Sunday, December 2, 2007

Dust to Dust, by Tami Hoag [2]

**/***** (2/5)

As opposed to Michael Connely's ECHO PARK ** (the last murder mystery I read), Tami Hoag's DUST TO DUST exhibits the writing of a woman's human touch. Hoag fleshes out her protagonists' personal lives (Kovac and Liska), the history and lives of those characters involved with the crimes all interconnect (Savard, Wyatt, Andy & Mike Fallon, Thorne), and an element of love factors into the crimes. Hoag demonstrates a knack for setting the scene in Minnesota surpassing Connelly's ECHO PARK and her prose also seems to follow at a higher level. Although Hoag seems comfortable writing 44 year-old Detective Sam Kovac and he bears many similarities to Connelly's Harry Bosch (married to the job, old, lonely, bulldog-like after a mystery), I liked Connelly's Bosch much better. Connelly spares us the repeated reminders of his protagonist's loneliness -- quit whining and do something about it already if you want someone in your life, Kovac! I can't say I enjoyed DUST TO DUST as the human element here stunts the mystery and suspense (Connely built the suspense and mystery much better). With the exception of bailing out Kovac in near-death situations more than once, Liska's character and angle in this book with the Curtis case seemed extraneous. Kovac's partner 32 year-old single mom Nikki "Tinks" Liska resembled the token kick-butt chick archetype who simply doesn't need anyone's help like Kovac needs her constant help. Liska even disposes of an iron-pumped 200-pound-plus baddie at the end mostly by herself. The final chapter shifts between Kovac and Liska in short passages and it was a little melodramatic, trying to inappropriately add tension and action to a book mostly about tortured characters disbelievingly all interconnected by circumstance and tragedy. The book never really grips until we read a tortured Amanda Savard's perspective more than 120 pages into this 354-page hardcover. And then of course we don't really hear much from Savard afterwards as the book prepares for a very sad denouement. Although I have to admire Hoag for the markedly sad ending, I don't have to like it. The lack of an engaging suspense and mystery confounds my problems with the novel.

Hoag lingers on her characters' loneliness quite a bit, and I found it tiring. A humor which clearly aims to shroud hidden vulnerabilities -- especially tough-chick humor from Liska -- didn't help the reading experience. Thirty-two year-old single mom Nikki Liska obviously finds herself still attracted to her cheating ex-husband. Despite her tough-chick demeanor, ASHES TO ASHES repeatedly mentions Liska's vulnerability and of course she dons an insensate exterior around her gorgeous ex-husband Speed to discourage him. The book reminds us again and again that Liska's 44 year-old partner Sam Kovac is lonely, only having an estranged daughter to show for his two failed marriages. An older, retired cop's desolate solitude (Mike Fallon) magnifies Kovac's loneliness and he sees himself in the bitter, lonely Mike Fallon down the line: alone at home, sitting in front of a tv and eating a tv dinner. Kovac wallows in self-pity and loneliness quite a bit, even after his involvement with Savard. Okay we get it, they're lonely, even though both Liska and Kovac are more than capable of doing something about their lonely condition, they mope around about it tirelessly. Even though Hiaasen's Mick Stranahan in SKIN TIGHT (**) was divorced 5 times, he's content living out in a stilt house off the coasts of South Florida by himself. That was much more believable than Sam Kovac's feminine moping around.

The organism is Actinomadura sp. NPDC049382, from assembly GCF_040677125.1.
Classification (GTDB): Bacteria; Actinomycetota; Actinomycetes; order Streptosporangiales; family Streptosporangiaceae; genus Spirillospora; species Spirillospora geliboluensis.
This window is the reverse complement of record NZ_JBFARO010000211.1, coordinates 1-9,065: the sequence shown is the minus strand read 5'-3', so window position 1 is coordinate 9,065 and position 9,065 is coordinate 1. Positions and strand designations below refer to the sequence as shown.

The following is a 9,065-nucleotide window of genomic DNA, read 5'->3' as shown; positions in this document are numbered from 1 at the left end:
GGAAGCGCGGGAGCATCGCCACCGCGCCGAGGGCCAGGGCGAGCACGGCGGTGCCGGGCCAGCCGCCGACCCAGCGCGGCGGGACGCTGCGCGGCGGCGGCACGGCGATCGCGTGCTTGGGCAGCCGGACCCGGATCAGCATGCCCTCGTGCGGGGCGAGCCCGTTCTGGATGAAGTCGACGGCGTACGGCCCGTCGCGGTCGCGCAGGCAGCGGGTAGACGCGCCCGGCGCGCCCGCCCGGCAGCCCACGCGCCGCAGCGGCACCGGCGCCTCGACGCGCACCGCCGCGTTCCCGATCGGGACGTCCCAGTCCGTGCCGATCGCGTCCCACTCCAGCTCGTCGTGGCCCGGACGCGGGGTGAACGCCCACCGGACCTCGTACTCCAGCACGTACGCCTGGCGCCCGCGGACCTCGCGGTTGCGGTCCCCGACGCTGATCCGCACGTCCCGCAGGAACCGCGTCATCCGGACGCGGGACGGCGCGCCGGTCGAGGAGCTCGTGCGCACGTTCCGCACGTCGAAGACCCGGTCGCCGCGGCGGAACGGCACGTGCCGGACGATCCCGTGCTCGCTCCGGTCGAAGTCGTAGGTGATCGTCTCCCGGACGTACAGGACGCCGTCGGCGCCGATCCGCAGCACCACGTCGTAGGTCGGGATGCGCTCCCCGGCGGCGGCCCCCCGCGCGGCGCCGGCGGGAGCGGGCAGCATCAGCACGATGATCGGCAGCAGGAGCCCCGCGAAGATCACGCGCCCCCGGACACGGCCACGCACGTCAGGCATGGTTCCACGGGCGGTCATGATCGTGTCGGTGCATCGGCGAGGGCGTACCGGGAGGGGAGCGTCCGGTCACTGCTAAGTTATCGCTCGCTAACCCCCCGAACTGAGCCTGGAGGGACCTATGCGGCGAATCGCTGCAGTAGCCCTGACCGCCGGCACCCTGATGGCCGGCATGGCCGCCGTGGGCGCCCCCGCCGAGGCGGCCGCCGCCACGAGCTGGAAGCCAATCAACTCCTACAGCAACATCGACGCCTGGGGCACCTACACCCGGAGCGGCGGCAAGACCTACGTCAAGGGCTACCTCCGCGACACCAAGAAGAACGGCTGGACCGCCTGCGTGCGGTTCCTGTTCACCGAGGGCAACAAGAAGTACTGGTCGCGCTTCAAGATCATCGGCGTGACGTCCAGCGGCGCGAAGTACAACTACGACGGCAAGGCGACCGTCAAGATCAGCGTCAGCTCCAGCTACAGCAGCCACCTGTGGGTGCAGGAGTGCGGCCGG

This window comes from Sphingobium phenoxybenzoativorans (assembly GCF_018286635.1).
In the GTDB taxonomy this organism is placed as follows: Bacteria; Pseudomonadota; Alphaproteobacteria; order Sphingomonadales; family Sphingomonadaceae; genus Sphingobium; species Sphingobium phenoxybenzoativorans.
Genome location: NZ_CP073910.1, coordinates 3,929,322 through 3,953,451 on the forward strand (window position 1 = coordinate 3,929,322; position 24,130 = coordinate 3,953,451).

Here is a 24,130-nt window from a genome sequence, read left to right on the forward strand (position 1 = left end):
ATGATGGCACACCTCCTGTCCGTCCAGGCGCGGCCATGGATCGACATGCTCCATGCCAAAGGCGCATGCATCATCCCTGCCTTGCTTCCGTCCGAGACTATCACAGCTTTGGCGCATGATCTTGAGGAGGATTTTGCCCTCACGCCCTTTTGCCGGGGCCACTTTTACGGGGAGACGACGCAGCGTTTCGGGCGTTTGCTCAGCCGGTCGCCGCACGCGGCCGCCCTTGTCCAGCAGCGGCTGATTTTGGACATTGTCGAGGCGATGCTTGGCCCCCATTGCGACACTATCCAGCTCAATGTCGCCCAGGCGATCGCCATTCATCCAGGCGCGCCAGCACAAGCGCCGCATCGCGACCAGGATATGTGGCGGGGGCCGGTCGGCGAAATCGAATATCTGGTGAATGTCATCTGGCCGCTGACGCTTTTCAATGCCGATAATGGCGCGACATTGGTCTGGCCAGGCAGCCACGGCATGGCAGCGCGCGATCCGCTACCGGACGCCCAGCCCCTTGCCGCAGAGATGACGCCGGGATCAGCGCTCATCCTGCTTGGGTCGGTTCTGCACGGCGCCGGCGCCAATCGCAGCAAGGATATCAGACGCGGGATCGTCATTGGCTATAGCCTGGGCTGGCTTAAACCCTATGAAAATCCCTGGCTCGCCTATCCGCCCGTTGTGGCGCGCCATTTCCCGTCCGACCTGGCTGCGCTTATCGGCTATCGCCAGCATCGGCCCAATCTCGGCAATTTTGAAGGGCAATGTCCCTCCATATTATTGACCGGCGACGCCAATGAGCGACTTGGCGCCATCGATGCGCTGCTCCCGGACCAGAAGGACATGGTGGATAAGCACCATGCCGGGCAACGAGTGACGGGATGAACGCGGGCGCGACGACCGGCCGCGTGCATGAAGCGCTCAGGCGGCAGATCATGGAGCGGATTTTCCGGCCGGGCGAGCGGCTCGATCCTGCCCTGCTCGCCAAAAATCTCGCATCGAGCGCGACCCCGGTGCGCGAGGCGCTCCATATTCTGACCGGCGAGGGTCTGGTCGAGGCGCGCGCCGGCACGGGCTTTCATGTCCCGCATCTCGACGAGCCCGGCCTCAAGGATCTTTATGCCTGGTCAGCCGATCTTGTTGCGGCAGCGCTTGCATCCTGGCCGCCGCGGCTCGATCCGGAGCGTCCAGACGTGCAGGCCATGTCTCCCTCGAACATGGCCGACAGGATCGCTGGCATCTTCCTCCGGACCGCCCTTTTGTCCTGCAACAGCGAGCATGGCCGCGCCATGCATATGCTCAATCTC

The Premise, possible SPOILERS.

The suspense behind DUST TO DUST's murder mystery actually overlaps four different cases. You have the apparent suicide hanging of police cop Andy Fallon, part of the notorious Internal Affairs division. Then there's the subsequent suicide of his decrepit father, retired cop Mike Fallon. Two cases from the past also come into play: the Thorne and Curtis murders, two cases Andy Fallon was investigating. There's quite a few balls in the air, and Hoag contrives to weave them all together. All of it stems from an element of love and tragedy from the Thorne murder years ago which turns Captain Ace Wyatt into a hero and ruins Mike Fallon's police career. Similar to Connelly's ECHO PARK, Kovac and Liska stage a scene to acquire a taped confession twice in DUST TO DUST. Also like ECHO PARK, killers will be killers and things never go according to plan. As I mentioned before, Liska's investigation into the Curtis murder seemed terribly extraneous. I suppose we need to have a girl kicking some butt?

Anyhow, Hoag fails to build the suspense and I lost my interest numerous times during the novel (beginning 100 pages and the final 250 pages or so). The constant reminders of Kovac's loneliness crowned by the sad ending really clinched my overall dissatisfaction with the novel. I really didn't care who was the killer 100 pages into the novel!

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